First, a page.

Turning Ideas into Action: Establish who you are…and where you’re going
May, 2016 by Jim Munro
Here are a few key steps taken from the main ideas in Chapter 1 from ‘Awesomely Simple’ by John Spence:
If you do not already have them, create mission/vision/values statements. This can be done independently by the leader of the organization, by a committee of key people who are enthusiastic about working on this project, or you can solicit feedback from the entire organization. Typically, it is best to get as much feedback as possible from various stakeholders and then have two or three key people create a draft document that can be circulated for feedback. It is important to let people have a say in the process so that they feel that they have some ownership in the final document and will therefore be much more committed to the mission/vision/values.
If you do have mission/vision/values statements in place, survey your employees to see if they know/understand the statements and if they see them as relevant and resonant with the current organization. The only way these statements can be effective is if people honestly believe in them and strive everyday to live them.
Survey your customers to gather their feelings and attitudes about your mission/vision/values. Do they resonate with your customers as the kind of business they want to support and believe that you are? In your customers’ eyes, is your organization living your stated mission/vision/values?
Develop a specific, measurable and comprehensive communications plan for ensuring that the mission/vision/values are effectively communicated throughout all levels of the organization and to key stakeholders. Measure the success of this program, through surveys and one-on-one meetings, at least twice a year.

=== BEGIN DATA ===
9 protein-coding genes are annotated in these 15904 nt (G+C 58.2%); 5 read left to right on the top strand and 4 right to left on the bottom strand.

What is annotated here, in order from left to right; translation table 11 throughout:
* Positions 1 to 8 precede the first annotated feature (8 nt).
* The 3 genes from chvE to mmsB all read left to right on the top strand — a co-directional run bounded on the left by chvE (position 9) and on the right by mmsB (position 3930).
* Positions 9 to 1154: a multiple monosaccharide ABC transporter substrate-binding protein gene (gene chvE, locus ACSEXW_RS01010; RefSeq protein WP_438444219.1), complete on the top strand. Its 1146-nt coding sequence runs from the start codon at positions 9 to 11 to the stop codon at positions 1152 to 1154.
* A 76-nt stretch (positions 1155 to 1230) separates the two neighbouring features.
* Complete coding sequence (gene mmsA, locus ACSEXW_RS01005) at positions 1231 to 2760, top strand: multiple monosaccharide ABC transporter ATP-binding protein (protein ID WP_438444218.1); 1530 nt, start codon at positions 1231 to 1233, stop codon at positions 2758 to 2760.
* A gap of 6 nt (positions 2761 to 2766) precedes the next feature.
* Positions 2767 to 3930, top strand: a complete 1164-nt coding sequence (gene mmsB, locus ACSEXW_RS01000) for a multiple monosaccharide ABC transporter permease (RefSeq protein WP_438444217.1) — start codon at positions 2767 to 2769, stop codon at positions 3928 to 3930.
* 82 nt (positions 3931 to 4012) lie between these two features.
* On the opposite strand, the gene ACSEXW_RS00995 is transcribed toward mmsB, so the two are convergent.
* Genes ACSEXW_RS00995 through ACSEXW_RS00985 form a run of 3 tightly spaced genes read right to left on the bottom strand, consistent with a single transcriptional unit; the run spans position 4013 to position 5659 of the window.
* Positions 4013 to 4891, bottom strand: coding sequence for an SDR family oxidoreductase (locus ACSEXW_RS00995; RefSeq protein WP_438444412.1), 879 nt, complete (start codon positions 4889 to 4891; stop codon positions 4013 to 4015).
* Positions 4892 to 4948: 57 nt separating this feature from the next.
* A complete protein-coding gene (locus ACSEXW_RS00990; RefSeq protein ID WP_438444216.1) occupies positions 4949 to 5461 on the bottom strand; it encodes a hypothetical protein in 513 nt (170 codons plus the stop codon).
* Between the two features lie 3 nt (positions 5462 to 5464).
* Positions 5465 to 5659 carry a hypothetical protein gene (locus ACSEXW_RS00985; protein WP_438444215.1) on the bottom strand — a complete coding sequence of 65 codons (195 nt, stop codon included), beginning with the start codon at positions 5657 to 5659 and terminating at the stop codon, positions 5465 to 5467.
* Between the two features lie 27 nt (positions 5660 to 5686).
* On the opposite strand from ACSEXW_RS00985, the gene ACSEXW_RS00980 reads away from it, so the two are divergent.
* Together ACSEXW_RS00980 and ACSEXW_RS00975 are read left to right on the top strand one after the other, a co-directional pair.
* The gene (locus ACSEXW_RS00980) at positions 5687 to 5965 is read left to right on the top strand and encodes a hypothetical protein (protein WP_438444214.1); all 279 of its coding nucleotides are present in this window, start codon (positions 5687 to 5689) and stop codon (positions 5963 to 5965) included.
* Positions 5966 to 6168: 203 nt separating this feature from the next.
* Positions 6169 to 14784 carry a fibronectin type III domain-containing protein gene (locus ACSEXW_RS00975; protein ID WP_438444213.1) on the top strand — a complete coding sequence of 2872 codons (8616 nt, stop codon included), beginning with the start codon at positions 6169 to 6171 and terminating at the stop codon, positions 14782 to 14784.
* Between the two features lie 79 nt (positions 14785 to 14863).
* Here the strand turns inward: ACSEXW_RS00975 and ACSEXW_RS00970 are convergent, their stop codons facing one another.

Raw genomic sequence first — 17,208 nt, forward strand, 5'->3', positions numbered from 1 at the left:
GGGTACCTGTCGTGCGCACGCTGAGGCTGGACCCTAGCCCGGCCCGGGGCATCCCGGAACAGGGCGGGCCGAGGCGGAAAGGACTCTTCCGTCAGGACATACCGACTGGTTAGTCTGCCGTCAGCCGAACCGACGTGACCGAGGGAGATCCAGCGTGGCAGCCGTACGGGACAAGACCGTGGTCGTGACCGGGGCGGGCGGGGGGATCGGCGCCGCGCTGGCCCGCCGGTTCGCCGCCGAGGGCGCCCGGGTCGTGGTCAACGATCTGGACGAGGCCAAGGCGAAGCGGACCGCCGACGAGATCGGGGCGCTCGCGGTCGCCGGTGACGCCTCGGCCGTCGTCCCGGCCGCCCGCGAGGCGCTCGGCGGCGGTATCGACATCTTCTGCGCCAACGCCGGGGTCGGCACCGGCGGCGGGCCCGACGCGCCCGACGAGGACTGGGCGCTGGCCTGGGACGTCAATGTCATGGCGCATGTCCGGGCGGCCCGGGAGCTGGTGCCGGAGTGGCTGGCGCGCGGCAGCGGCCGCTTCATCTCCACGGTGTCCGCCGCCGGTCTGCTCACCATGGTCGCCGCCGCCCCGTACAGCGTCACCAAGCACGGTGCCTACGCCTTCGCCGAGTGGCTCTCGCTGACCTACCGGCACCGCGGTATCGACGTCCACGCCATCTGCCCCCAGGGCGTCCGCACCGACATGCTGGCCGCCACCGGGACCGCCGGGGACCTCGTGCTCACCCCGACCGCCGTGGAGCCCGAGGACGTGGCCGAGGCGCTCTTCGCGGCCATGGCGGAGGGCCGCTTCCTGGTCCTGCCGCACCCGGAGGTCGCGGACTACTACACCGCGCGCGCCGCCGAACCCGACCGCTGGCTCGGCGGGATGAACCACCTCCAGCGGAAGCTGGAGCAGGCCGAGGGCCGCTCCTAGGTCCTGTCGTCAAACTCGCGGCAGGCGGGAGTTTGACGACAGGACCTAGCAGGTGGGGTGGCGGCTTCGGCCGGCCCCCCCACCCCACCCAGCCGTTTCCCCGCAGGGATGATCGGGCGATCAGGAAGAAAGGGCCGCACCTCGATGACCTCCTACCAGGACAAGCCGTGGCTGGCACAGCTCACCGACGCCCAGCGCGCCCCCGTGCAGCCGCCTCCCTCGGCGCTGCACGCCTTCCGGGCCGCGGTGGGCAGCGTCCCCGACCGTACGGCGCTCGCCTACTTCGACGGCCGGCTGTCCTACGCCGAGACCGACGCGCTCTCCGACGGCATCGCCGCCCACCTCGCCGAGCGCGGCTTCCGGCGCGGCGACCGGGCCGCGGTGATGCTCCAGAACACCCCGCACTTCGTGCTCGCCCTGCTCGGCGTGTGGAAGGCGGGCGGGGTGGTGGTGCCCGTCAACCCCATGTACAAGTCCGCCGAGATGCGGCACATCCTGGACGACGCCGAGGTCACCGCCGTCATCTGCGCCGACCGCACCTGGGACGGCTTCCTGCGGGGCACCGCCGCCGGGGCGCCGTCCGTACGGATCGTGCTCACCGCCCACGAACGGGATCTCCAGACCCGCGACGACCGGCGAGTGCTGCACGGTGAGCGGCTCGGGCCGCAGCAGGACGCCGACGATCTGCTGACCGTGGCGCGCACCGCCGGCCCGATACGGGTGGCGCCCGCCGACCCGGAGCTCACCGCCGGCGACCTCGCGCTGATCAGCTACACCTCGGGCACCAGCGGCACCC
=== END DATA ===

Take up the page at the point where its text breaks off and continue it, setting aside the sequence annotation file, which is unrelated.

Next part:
Create a formal reward/recognition program for employees who live the values and support the mission and vision. These can be things like: employee of the month award, employee of the year award, a special parking space, a day off, a cash bonus, a small gift certificate, flex time, a donation to the employee’s favorite charity, a plaque or award, a handwritten note from the CEO thanking the employee for their dedication and commitment to the mission/vision/values… the options are endless. The idea is to reward the employees with something they value, and do so publicly and sincerely.
Find innovative ways to tie your mission/vision/values with community outreach, charitable support, and sustainable business practices.
Refuse to tolerate any violation of the values. Make it clear that prudent business risk-taking or failing at something new or challenging is absolutely acceptable… it is even rewarded. But violating one of the core values will result in immediate termination.